Published by Greenwillow on May 30, 2017
Genres: YA, YA Contemporary
Source: YA Books Central
Her story is a phenomenon. Her life is a disaster.
In the real world, Eliza Mirk is shy, weird, and friendless. Online, she’s LadyConstellation, the anonymous creator of the wildly popular webcomic Monstrous Sea. Eliza can’t imagine enjoying the real world as much as she loves the online one, and she has no desire to try.
Then Wallace Warland, Monstrous Sea’s biggest fanfiction writer, transfers to her school. Wallace thinks Eliza is just another fan, and as he draws her out of her shell, she begins to wonder if a life offline might be worthwhile.
But when Eliza’s secret is accidentally shared with the world, everything she’s built—her story, her relationship with Wallace, and even her sanity—begins to fall apart.
Diversity Rating: 3 – Closer to Reality
Racial-Ethnic: 2 (Wallace’s stepmom and half-sister are black)
Disability: 5 (Eliza and Wallace are both living with anxiety disorders)
A couple of years ago, Fangirl by Rainbow Rowell came out and everyone loved it and I thought it was pretty awful, honestly. That the fictional fandom in the book got its own massive book last year mystifies me. But Eliza and Her Monsters? Yeah, I’d pay good money to enjoy the entirety of the fictional webcomic since it’s an original story all its own rather than the barely-even-veiled Harry Potter fanfic that Carry On was. Since Zappia’s debut novel Made You Up merely whelmed me, I wasn’t expecting Eliza and Her Monsters to knock me off my feet the way it did.
Eliza, secret creator of a massive webcomic, is an eighteen-year-old ball of anxieties with much more going on online than in real life. Basically me at eighteen except I was/am a book reviewer instead. Just like Eliza’s family is baffled but aware of her online activities, my parents were/are also baffled but aware. (They’re also thankful for the regular flow of ARCs because I’d be spending much more money on books and gas money to go to the library without them.)
Wallace just happens to also be a teenage ball of anxieties with a good bit of status online thanks to the fanfics he writes for Eliza’s webcomic. When they get together, they’re my dear anxious children and I’d happily wrap them up in blanket burritos to protect them from the world. They represent two ways among many that people experience anxiety disorders and both are extremely well-written as well as in tune with what I experience as someone with generalized anxiety disorder.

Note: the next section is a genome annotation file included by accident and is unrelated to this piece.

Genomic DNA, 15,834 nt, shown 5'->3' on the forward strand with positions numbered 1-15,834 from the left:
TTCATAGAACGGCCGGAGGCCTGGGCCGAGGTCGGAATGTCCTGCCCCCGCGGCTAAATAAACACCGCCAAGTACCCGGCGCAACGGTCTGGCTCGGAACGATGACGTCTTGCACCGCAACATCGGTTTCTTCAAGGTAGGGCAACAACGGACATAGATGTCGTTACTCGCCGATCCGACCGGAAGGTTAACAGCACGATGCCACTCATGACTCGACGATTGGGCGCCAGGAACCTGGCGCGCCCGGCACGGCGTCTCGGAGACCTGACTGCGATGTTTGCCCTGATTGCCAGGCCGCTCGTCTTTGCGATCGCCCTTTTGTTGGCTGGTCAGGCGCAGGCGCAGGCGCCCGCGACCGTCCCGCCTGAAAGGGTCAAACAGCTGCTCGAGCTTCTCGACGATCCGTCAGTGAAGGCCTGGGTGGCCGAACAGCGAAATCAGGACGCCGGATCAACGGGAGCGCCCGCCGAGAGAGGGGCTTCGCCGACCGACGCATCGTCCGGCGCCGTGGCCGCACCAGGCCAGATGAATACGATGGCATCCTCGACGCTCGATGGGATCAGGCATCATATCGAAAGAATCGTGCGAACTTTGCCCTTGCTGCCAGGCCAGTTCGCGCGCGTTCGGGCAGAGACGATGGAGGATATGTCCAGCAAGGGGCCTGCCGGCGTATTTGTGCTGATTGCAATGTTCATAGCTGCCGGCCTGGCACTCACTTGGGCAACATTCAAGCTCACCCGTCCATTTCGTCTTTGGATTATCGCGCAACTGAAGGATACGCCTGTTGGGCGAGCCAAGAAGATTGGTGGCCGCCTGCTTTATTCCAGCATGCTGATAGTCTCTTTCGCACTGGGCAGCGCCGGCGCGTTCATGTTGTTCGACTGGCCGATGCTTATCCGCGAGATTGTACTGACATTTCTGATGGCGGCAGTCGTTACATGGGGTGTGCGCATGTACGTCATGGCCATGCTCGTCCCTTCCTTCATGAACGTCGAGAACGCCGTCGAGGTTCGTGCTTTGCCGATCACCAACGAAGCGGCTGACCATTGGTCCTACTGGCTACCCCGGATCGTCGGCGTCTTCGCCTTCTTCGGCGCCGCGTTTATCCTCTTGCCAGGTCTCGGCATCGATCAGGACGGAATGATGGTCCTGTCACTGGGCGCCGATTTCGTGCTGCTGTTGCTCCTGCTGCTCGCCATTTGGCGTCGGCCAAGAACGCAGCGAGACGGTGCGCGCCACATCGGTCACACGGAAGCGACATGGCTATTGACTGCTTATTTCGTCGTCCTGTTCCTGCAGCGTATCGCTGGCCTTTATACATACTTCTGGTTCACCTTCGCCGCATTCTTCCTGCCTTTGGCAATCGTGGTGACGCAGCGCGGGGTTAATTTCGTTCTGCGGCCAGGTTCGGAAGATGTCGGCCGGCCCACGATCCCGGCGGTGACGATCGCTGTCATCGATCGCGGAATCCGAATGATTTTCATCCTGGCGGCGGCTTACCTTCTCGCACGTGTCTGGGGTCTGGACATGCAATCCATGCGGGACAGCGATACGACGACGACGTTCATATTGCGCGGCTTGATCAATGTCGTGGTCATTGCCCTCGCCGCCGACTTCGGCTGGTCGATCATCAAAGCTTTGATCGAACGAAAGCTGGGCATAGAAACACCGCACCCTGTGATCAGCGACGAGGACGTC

All in all, the strength of these characters make up the bulk of the book’s appeal and drawing power. Monstrous Sea is an excellent webcomic based on the panels and passages readers get, though.
Meta YA is coming out in force recently with books like Enter Title Here by Rahul Kanakia and Literally by Lucy Keating, but Eliza and Her Monsters handles its meta differently. In the two former titles, it’s an important part of the narrative and the characters are fully aware of it; here, Eliza and Wallace’s discussions of fandom are simply so resonant with anyone’s experience as a fan of something that it becomes meta and the characters stay unaware. This and the strength of the characters draw the reader in and make the book nearly impossible to put down.
Eliza and Wallace make an adorable couple, but with her keeping it secret that she writes the comic he’s a huge fan of, you know things are going to go down. Without realizing the impact of what they’re doing, Eliza’s parents expose her identity as LadyConstellation. The expected breakdown of everything Eliza knows ensues and it taps into our fear of our own online identities being connected to us.
Remember the New Hampshire state rep who was found out as the founder of Reddit’s Red Pill subreddit and then resigned from office? Yeah. Even people who aren’t doing anything horrible online would probably prefer Online Self stay separate from Real Life Self unless or until they choose to connect the two.
Throughout high school and in my first year of college, I wrote like a fiend and was at the point of querying literary agents. Then I simply stopped. Just like that. I took creative writing classes and wrote for those when assignments called for it, but I simply haven’t written more than that for about three years and there’s no good reason for it. After reading Eliza and Her Monsters, I think I want to write again. After years of having nothing left in me, something is back. All I can say is thank you, Francesca Zappia.
Eliza and Her Monsters is The Book for writers, readers, fans, and creative types. It knows our hearts, our struggles, and our anxieties and it encourages us to keep creating no matter what. Whether it has just one fan or it’s a worldwide phenomenon, your art means something to someone. This book is the best kick in the rear you’ll ever get as a creator and I’m going to be getting a copy to put on my shelves as soon as possible.